Try to remember moments you can’t know.
Not just the long slow summers
at the beach. The high rolling waves you rode. The sand crabs’ nips.
The time your mother took you to see
Jack Kennedy, hatless in the bitter wind
coming in off the East River as he leaned
over the five-foot-tall labor leader
and warmed the old man’s hand in both of his,
hair on fire in the bright winter sun.
You should remember moments you can’t know.
Not just your father speeding through the Seder,
your mother’s off-key voice that cracked
as she tried in vain—every year without fail—
to reproduce her father’s niggun for the closing song:
Chasal siddur pesach kehil’khato.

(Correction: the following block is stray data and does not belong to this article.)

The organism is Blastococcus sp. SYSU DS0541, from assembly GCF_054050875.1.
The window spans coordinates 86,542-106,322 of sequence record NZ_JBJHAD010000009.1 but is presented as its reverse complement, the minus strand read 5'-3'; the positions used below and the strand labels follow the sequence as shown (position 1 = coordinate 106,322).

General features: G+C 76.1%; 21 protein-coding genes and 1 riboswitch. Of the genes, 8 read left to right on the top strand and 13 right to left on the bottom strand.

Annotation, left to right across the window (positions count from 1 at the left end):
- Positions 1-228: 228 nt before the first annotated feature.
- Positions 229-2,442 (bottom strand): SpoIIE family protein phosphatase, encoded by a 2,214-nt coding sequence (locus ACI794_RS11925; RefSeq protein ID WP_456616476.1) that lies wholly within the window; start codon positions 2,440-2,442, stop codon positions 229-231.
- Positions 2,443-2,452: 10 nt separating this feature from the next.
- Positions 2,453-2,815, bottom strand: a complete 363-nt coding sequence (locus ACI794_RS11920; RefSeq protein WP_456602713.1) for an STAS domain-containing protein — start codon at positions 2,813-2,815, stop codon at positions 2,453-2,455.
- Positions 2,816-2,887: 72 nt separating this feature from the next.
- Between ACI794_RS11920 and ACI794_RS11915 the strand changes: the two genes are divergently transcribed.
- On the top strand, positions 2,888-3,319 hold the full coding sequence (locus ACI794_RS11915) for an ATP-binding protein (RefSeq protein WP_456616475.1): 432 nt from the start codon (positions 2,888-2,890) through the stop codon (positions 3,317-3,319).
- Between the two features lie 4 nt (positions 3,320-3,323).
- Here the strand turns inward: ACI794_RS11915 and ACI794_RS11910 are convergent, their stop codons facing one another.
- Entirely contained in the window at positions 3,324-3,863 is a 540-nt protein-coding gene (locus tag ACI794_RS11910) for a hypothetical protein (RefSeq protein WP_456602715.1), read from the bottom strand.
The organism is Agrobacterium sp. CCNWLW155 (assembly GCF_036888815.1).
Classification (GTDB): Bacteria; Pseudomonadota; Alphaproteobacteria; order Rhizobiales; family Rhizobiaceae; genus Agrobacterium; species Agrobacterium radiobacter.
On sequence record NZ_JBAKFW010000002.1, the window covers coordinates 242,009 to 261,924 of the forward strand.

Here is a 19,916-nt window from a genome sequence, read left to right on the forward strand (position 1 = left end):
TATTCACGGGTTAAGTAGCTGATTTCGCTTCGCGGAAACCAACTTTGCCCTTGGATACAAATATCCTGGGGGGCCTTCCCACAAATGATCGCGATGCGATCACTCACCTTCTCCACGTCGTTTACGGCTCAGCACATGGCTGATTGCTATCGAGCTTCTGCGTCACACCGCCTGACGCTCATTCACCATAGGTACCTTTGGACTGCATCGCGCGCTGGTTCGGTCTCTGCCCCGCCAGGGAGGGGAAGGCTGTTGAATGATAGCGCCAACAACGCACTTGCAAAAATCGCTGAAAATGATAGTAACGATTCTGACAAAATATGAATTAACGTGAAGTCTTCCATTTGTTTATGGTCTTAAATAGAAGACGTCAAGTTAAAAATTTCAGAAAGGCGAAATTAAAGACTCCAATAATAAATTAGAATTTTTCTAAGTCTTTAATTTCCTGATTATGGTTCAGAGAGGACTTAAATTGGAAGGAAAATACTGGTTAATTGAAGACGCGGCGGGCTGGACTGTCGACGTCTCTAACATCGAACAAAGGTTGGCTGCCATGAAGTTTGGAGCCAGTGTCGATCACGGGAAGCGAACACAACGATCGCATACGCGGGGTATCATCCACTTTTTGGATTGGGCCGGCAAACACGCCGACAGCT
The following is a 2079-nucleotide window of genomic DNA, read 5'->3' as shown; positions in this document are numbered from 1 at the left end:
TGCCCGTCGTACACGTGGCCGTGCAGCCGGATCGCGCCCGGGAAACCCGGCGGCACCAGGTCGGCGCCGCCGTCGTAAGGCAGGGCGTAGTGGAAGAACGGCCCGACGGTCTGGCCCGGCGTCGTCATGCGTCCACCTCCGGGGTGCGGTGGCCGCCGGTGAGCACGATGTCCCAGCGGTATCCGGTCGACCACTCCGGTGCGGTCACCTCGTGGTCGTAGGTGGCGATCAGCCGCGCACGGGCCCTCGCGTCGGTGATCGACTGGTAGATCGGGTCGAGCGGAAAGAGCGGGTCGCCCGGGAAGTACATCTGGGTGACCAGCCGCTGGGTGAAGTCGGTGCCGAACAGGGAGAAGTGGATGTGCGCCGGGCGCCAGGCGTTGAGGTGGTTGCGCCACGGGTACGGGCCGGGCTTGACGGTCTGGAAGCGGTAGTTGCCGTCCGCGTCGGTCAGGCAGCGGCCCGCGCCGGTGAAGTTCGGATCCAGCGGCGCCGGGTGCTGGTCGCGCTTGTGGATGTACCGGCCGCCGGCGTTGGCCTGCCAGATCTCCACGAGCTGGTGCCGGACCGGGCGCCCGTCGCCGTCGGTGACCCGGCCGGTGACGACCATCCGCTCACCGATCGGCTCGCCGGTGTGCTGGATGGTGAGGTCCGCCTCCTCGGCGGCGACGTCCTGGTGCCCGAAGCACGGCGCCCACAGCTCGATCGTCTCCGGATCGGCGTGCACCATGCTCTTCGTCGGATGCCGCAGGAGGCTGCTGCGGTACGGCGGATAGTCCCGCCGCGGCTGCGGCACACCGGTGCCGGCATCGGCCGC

You must remember moments you can’t know.
More than the conversations that swerved into rapid-fire Yiddish
when you came into the living room, though you did make out
some of the hushed names and words: Motek, Rivka, pogrom, lager.
Remember the moments you can’t know.
The murders, a few months apart, of your great-grandfather
and your grandfather along with two hundred thousand other Jews
in the Ukraine and Poland twenty-six years
before you were born. The way your grandfather
used to look up from his Talmud, walk over to his open study window,
stand there as your mother bounced her ball in the yard just outside,
and count every bounce.